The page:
Bob Verbeeck, head of endurance events organisers Golazo, believes track and field can prosper in a competitive sporting world
Romell Glave’s sprinting successJanuary 8, 2018
Romell Glave has been setting British tracks on fire since moving to these shores from Jamaica, writes Steve Roe
Romell Glave has come a long way – literally – to make his mark in athletics. At the start of 2015 he was living in Jamaica. By the end of that year he’d left the country of his birth and arrived in the UK to settle in South Norwood.
In 2017 he was officially the world’s fastest 17-year-old sprinter on account of his 100m best of 10.21. Considering he also clocked a sizzling 6.77 for 60m and 15.54 for 150m – and headed the under-20 UK ranking lists for each of those distances – it’s no surprise Croydon Harriers have such high hopes for this softly spoken teenager.
He joined his local club on the recommendation of a relative and first went there on a cold January night in 2016 when he was introduced to coach Paul Weston.
Romell’s succinct comment on his first session was “I enjoyed it”, while Weston recalls: “He was technically good, with a nice running action.”
“I see him as someone with great potential” – coach Paul Weston on Romell Glave
What was interesting, adds Weston, was the way his new athlete progressed in the first year. “Romell ran 11.62 at the start of the year and by the end of it was almost a second quicker,” he says.
Such progress could only mean a fistful of medals would come the lad’s way; and he duly won under-17 gold in the 200m at the English Schools before successfully doubling (100m/200m) at the South of England Championships.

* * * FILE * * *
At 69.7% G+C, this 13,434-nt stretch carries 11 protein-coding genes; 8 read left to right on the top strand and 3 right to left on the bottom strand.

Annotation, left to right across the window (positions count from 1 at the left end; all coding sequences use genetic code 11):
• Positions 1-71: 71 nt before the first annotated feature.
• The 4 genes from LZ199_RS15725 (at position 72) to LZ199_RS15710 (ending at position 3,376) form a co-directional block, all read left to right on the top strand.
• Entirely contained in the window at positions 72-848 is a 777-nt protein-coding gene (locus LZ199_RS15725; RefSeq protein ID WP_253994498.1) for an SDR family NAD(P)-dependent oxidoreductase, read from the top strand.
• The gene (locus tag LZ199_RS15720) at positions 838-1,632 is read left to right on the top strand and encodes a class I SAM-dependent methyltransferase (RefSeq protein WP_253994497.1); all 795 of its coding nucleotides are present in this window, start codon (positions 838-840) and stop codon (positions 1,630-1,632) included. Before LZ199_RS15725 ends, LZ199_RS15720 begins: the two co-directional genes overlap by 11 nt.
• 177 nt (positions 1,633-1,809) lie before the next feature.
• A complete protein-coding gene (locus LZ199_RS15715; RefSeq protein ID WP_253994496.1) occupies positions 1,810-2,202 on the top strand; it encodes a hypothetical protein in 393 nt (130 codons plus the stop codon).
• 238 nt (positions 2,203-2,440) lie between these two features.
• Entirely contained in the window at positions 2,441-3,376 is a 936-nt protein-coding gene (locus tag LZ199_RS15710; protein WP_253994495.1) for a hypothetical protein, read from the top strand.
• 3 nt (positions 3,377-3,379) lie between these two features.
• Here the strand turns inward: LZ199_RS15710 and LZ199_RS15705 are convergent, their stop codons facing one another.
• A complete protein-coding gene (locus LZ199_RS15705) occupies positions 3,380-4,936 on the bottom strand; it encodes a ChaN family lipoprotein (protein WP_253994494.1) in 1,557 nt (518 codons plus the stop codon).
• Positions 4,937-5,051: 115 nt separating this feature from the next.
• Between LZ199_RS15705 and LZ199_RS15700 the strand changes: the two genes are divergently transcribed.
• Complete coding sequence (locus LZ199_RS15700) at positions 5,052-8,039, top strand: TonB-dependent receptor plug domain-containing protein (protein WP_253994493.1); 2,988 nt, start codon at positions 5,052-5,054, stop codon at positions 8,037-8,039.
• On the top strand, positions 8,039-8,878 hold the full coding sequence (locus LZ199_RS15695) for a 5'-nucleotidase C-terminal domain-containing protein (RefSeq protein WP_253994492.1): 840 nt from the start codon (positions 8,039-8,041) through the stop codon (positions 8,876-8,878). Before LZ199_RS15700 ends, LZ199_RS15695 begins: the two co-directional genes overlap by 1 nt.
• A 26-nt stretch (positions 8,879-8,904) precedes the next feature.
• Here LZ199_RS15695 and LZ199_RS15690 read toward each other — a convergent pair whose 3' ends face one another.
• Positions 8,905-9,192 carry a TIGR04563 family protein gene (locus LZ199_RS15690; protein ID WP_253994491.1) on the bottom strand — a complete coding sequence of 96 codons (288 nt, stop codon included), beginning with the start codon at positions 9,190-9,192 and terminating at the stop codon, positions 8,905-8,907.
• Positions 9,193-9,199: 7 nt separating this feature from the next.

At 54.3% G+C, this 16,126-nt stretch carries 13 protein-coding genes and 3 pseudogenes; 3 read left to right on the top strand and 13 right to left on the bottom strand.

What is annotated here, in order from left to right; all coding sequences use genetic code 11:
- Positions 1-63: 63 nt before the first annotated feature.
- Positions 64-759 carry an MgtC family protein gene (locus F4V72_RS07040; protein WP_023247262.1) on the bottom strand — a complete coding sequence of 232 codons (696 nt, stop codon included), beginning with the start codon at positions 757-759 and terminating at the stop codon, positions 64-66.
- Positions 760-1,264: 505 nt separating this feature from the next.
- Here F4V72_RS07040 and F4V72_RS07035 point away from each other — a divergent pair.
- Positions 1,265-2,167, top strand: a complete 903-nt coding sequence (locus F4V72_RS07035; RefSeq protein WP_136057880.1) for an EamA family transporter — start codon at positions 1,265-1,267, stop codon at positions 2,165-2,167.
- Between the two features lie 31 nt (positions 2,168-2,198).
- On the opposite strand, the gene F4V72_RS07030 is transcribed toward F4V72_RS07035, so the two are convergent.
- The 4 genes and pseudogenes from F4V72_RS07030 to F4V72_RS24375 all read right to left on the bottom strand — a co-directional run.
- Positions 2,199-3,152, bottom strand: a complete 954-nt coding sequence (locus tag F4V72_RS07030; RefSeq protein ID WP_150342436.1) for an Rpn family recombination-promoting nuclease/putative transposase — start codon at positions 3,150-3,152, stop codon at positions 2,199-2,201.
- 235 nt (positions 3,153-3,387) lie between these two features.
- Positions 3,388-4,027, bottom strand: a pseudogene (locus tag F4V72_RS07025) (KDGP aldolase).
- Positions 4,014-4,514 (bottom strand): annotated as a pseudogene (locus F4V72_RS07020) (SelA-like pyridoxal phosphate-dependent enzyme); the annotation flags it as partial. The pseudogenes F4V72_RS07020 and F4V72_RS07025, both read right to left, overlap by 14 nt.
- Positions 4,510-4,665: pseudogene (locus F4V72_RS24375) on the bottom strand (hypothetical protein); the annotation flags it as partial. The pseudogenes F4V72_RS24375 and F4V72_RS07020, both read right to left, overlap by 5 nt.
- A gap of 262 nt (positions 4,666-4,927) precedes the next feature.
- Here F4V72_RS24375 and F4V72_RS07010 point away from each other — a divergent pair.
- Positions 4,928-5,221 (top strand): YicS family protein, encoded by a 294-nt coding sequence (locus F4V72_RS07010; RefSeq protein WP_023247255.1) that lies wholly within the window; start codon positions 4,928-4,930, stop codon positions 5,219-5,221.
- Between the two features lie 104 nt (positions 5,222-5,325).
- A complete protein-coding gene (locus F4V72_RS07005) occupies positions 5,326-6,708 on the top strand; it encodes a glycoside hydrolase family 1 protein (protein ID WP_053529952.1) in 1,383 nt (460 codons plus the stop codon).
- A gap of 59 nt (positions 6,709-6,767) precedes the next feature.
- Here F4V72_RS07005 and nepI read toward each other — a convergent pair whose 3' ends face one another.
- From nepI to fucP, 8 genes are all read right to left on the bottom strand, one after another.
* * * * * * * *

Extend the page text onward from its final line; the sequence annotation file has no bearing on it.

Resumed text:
He won another 200m English Schools title last year, as an under-20, but perhaps more impressive was his domination of both sprints at the England Championships. Over two days at Bedford he ran six times, including heats, and won on each occasion.
Something Romell might not do in 2018 is to go for a third successive English Schools victory. The World Under-20 Championships will be held around the same time and a place with the British team for the event in Finland is his priority.
Apart from Paul – of whom he says “everyone has the utmost respect for him” – who else inspires Romell? His training partners to begin with such as Samir Williams and Dylan Da Costa, who both also won English Schools titles last year.
“I like his fighting spirit” – Romell Glave on CJ Ujah
Then, looking at the wider, more global, picture, Romell’s favourite athlete is a certain now-retired Jamaican sprinter with nine Olympic gold medals to his name. And one of Usain Bolt’s countrymen also gets a nod. “I admire Yohan Blake because he’s had a lot of (injury) problems but hasn’t given up.”
Romell mentions, from this country, fellow sprinter CJ Ujah. “I like his fighting spirit,” he says of the World Championships 4x100m gold medallist.
Of course, Romell has a long way to go before reaching those heights, but his attitude and willingness to listen and learn auger well for the future.
As his coach says: “From the start he always turned up on those wet, windy nights and trained hard. I see him as someone with great potential.”